Talking about Malidoma Patrice Some's "Of Water And The Spirit" in my local study group, the conversation turned to thoughts on the probability (or odds) of transcending destructive ways of life in many ghettos around the nation. Certainly, African people's existence in America proves that we can survive and some of us can thrive without needing to separate ourselves from these spaces that contain so much destruction and destructive energy. But what about "most" of us? Living in a space like Brooklyn is almost heaven compared to a place like Minneapolis. Philly, Atlanta, even DC, all have something that I never had growing up -- these functional communities that extend outside of the blood family, that help provide cultural context and a consciousness of unity. Where I come from it was essentially, me and my family against the world. With a few close friends thrown in for good measure, of course.
But African people organized, wow. I mean it's not like the Panthers are patrolling Bedstuy, but RELATIVELY, black folks in Brooklyn are light years ahead in terms of being able to have centers (however small) of effective community organization. And the organization need not be formal to be organization. Not every space in Brooklyn has a name, but that there are spaces in Brooklyn, is something I'm extremely thankful for. I can't imagine the person I'd be if I lived in Minneapolis. And that's nothing against it. I just know that there's something in Brooklyn that other ghettos just don't have. What's ironic is that those "other" places, like Minneapolis, did have that type of energy at one time, but I've mostly only heard about it from my elders.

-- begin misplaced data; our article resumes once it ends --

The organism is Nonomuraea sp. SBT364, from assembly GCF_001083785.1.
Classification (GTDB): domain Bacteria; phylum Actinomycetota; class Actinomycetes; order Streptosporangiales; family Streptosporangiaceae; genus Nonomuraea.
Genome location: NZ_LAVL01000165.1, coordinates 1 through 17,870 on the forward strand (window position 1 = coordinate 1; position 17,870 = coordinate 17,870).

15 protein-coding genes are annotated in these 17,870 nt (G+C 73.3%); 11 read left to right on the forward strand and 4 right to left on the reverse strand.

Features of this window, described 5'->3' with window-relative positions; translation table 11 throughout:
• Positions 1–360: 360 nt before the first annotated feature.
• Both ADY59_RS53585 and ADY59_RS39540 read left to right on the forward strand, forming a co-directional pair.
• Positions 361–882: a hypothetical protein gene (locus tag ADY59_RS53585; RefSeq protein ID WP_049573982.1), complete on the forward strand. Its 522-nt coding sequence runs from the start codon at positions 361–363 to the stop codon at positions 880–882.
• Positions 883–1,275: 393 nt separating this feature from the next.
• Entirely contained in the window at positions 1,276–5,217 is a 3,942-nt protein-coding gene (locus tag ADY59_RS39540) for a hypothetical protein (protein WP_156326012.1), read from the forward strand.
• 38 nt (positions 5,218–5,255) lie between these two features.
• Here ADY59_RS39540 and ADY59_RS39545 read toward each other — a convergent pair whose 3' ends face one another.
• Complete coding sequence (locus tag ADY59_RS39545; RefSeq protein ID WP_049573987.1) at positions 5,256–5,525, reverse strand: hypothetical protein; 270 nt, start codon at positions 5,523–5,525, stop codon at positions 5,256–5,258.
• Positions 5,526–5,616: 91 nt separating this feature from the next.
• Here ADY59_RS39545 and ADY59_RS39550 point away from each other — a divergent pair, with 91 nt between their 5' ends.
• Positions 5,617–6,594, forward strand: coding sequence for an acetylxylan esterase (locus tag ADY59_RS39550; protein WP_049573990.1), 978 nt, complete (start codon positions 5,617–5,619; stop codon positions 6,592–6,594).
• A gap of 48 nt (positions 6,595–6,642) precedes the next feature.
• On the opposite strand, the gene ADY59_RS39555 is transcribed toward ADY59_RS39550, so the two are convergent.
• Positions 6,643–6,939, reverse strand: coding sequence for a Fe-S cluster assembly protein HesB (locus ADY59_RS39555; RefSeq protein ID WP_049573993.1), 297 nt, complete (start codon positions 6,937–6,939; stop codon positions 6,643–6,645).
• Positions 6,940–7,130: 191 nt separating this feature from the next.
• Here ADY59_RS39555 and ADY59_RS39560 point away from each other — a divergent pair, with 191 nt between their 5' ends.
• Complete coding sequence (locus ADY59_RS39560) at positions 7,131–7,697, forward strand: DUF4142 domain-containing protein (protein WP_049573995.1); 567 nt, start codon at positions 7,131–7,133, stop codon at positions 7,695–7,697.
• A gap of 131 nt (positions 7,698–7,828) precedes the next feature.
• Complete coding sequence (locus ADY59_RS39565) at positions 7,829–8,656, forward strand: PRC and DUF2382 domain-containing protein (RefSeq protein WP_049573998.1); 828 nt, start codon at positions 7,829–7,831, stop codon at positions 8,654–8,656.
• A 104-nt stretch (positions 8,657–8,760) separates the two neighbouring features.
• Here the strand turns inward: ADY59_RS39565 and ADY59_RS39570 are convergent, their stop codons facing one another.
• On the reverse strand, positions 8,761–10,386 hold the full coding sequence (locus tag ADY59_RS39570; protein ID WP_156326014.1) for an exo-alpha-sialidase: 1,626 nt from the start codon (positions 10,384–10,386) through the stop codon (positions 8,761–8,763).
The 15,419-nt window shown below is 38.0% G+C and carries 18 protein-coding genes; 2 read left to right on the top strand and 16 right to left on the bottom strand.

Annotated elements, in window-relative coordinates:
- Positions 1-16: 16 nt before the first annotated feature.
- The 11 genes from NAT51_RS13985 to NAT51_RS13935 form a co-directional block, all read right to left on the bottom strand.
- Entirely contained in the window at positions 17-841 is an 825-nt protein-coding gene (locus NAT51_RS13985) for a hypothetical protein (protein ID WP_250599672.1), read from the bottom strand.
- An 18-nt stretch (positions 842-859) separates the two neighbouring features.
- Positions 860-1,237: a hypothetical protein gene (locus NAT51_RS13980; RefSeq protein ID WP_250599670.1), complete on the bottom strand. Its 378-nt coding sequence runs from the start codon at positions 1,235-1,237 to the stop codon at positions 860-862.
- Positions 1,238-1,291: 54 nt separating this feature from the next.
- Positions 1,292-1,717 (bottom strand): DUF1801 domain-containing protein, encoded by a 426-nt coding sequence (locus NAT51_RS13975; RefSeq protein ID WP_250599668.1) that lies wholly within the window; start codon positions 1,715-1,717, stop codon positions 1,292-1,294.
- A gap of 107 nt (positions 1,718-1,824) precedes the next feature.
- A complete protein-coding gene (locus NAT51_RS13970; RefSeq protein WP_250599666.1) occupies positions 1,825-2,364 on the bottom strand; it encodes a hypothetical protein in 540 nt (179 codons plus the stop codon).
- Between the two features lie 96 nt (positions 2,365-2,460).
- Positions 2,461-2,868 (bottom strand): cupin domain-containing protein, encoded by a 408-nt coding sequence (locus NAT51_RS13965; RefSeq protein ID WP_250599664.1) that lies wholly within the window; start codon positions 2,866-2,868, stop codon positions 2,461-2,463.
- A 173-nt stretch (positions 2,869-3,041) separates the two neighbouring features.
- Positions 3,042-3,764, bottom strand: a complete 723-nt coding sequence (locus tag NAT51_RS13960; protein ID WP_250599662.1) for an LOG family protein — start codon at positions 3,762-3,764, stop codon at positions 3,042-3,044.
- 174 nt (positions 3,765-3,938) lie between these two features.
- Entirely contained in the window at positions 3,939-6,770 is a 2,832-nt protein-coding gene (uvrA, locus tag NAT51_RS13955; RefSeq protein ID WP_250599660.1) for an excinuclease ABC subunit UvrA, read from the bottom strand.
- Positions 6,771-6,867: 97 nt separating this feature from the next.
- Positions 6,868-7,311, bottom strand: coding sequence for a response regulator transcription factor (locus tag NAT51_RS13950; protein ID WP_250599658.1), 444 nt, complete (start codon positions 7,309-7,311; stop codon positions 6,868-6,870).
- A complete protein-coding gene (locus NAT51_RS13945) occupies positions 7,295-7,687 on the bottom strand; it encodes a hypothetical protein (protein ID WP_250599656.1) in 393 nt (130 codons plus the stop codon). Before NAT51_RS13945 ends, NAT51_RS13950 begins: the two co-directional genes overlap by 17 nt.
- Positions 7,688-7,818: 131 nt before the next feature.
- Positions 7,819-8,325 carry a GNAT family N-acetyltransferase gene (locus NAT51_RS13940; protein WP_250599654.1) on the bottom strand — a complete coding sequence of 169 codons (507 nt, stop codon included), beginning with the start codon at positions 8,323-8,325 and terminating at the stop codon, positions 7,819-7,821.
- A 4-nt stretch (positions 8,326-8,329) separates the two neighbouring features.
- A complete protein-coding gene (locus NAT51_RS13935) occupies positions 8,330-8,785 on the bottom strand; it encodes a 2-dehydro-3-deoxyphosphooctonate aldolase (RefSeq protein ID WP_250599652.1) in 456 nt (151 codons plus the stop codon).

Instead, I see young black folks running from places like Minneapolis and other Western and Midwestern ghettos, to places like New York -- my homie Mike, aka the young James Baldwin from South Central, my home Mitch from Chicago, a handful of folks from Minneapolis, my homie Alvin from Arkansas -- They are running for their lives. Literally, to take back their lives, and find community, and the freedom that comes with having a healthy one.
And I'm sure that's part of what makes a place like Brooklyn or Philly or Atlanta special, there's some degree of immigrant energy mixing with friends and folks who have been there all their lives or who were born here. In other words, Brooklyn's ghetto immigrants, domestic and otherwise, seem to be just as much apart of what makes Brooklyn special as are Brooklyn "natives". A place like Minneapolis just doesn't have people dying to get there to experience the great cultural community. Frankly, spaces like Minneapolis are filled with a relative many folks who aren't really socialized to be secure in having a true strong unified cultural identity.
A video like this one, on rites of passage, reminds me of the Malidoma Patrice Some book because, like Malidom'a re-initiation into his clan, it involves a process of SEPARATION in order to become a functional, healthy, free person.
And in my own mind, I can't help but wonder when that point might come -- for different folks at different moments, probably -- when my brethren and sistren in those ghettos come to believe that there is no better option but to make separation an integral part of raising healthy kids. I don't think the separation need be permanent, although it could very well be -- even need to be -- for some. But it could very well be an adopting of temporary exodus. Maybe not circumcising kids in tents, but getting away from ghettos that resemble nuclear blast zones, hit by H-Bombs called crack rocks. I know we are a people of survival, but the thing about nuclear bombs is that it leaves the ground poised, and sometimes the only way to heal is to remove yourself from the toxic space.